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Clarian moves forward with downtown expansion

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Year In Review

Clarian Health, after the 2008 financial meltdown forced it to halt its aggressive building campaign, put the hard hats back to work in 2010.

The Indianapolis-based hospital system renovated its neurosurgery suites at Methodist Hospital and laid plans for a $192 million neurosciences hub across the street from the massive hospital.

The project, which would also centralize administrative workers near Methodist, would employ roughly 1,200 workers. It is slated to open in 2013.

An even bigger project at Methodist lies on the horizon: a tower with as many as 250 beds, so Methodist would have all private rooms. The project, which would cost $375 million to $500 million, would also include additional parking, office space and improvements to its utilities and streetscape. That project would not be finished until 2015.

The expansion at Methodist is part of a strategy by Clarian to draw lucrative patients from outside Indiana’s borders. Currently, only about 5 percent of all Clarian patients come from outside Indiana.

To that same end, Clarian will change its name in 2011 to Indiana University Health. IU, through its medical school, formed Clarian in 1997 as a joint venture with Methodist Hospital.

“I feel much better” than a year ago, Marvin Pember, Clarian’s chief financial officer, said in April. “We had good growth in our core business and patients across central Indiana.”

Clarian’s investments in hedge funds and credit default swaps walloped its investment portfolio in 2008, sending it plunging $633 million. At the same time, hospitals worried that the recession and high unemployment would reduce their patient volumes.

In response, Clarian halted construction on the $475 million Simon Family Tower at its Riley Hospital for Children downtown and on its 44-bed, $190 million Saxony Medical Center in Fishers.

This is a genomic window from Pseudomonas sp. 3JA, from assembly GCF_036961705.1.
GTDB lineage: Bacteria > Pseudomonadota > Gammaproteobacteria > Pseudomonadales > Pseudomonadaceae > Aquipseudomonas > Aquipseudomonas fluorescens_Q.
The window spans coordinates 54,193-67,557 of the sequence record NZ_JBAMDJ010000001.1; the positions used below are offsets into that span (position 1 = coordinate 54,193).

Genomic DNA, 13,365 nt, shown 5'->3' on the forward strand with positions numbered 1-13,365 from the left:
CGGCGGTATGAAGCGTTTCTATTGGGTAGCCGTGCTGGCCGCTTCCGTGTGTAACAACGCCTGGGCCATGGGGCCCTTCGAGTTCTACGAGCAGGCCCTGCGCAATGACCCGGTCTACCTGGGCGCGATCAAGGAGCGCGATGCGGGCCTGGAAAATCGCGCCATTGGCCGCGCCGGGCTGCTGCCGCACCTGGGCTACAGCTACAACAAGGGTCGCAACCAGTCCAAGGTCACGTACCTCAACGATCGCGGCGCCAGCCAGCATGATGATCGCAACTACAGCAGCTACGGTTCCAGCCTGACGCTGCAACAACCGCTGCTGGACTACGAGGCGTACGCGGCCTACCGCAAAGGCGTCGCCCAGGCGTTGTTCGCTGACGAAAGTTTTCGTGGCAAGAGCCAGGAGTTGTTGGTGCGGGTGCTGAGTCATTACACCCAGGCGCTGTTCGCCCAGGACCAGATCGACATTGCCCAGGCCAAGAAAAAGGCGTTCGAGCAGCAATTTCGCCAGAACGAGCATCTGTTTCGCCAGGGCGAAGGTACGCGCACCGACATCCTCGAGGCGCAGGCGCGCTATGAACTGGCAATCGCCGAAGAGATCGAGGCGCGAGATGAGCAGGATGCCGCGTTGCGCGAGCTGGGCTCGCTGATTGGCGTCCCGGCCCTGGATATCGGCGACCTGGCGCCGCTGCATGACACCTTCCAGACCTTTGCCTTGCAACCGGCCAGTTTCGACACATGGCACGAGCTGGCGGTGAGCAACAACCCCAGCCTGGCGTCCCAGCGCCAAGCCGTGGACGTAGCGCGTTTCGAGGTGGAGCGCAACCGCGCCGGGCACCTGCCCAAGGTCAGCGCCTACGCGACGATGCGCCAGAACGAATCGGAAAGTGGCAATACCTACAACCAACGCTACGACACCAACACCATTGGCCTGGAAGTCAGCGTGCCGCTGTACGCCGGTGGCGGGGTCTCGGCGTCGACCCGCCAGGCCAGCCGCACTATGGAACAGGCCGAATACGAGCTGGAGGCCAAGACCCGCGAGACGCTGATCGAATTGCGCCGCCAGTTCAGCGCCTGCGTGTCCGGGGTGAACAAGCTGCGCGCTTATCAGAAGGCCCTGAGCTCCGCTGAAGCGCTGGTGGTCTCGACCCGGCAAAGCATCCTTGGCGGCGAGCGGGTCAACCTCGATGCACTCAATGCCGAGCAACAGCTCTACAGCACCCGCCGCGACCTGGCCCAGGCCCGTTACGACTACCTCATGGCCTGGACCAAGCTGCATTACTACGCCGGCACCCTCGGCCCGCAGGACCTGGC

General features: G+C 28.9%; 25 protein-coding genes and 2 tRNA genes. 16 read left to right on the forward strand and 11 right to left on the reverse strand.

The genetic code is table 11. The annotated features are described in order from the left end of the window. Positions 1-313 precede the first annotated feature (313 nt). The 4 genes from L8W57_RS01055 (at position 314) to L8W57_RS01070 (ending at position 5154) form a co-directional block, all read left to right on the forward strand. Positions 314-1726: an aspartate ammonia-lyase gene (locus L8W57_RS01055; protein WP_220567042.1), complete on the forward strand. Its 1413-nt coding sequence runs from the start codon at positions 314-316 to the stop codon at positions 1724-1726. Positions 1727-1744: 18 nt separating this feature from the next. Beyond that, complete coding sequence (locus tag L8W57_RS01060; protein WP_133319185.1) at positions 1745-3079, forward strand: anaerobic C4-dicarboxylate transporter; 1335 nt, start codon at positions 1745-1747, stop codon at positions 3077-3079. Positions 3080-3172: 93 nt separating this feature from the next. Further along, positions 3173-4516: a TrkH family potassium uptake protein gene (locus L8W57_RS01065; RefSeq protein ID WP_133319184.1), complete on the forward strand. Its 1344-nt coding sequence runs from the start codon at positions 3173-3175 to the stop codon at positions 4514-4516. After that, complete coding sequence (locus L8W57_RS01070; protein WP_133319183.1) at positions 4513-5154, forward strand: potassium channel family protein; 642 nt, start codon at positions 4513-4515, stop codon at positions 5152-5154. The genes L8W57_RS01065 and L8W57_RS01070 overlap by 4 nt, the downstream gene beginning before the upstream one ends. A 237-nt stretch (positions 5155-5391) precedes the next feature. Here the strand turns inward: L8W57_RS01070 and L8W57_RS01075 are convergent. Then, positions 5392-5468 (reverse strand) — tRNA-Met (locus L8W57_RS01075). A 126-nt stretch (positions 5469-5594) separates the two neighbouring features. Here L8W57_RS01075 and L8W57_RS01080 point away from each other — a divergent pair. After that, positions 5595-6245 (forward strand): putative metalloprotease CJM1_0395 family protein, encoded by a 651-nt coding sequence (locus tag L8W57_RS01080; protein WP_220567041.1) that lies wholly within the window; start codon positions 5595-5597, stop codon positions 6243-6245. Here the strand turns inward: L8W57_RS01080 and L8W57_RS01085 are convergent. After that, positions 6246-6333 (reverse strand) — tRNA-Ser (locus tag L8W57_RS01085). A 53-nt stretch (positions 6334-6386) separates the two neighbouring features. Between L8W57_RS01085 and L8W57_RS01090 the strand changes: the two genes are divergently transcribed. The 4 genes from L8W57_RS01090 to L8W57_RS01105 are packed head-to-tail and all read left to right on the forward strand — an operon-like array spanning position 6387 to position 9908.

But both projects have resumed. As the credit markets thawed, Clarian’s investments recovered in value, and the recession worries proved unfounded. Clarian’s patient volume grew 4 percent last year and another 6 percent through the first nine months of this year. The company generated an operating gain last year of $174 million.•
 

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  1. How much you wanna bet, that 70% of the jobs created there (after construction) are minimum wage? And Harvey is correct, the vast majority of residents in this project will drive to their jobs, and to think otherwise, is like Harvey says, a pipe dream. Someone working at a restaurant or retail store will not be able to afford living there. What ever happened to people who wanted to build buildings, paying for it themselves? Not a fan of these tax deals.

  2. Uh, no GeorgeP. The project is supposed to bring on 1,000 jobs and those people along with the people that will be living in the new residential will be driving to their jobs. The walkable stuff is a pipe dream. Besides, walkable is defined as having all daily necessities within 1/2 mile. That's not the case here. Never will be.

  3. Brad is on to something there. The merger of the Formula E and IndyCar Series would give IndyCar access to International markets and Formula E access the Indianapolis 500, not to mention some other events in the USA. Maybe after 2016 but before the new Dallara is rolled out for 2018. This give IndyCar two more seasons to run the DW12 and Formula E to get charged up, pun intended. Then shock the racing world, pun intended, but making the 101st Indianapolis 500 a stellar, groundbreaking event: The first all-electric Indy 500, and use that platform to promote the future of the sport.

  4. No, HarveyF, the exact opposite. Greater density and closeness to retail and everyday necessities reduces traffic. When one has to drive miles for necessities, all those cars are on the roads for many miles. When reasonable density is built, low rise in this case, in the middle of a thriving retail area, one has to drive far less, actually reducing the number of cars on the road.

  5. The Indy Star announced today the appointment of a new Beverage Reporter! So instead of insightful reports on Indy pro sports and Indiana college teams, you now get to read stories about the 432nd new brewery open or some obscure Hoosier winery winning a county fair blue ribbon. Yep, that's the coverage we Star readers crave. Not.

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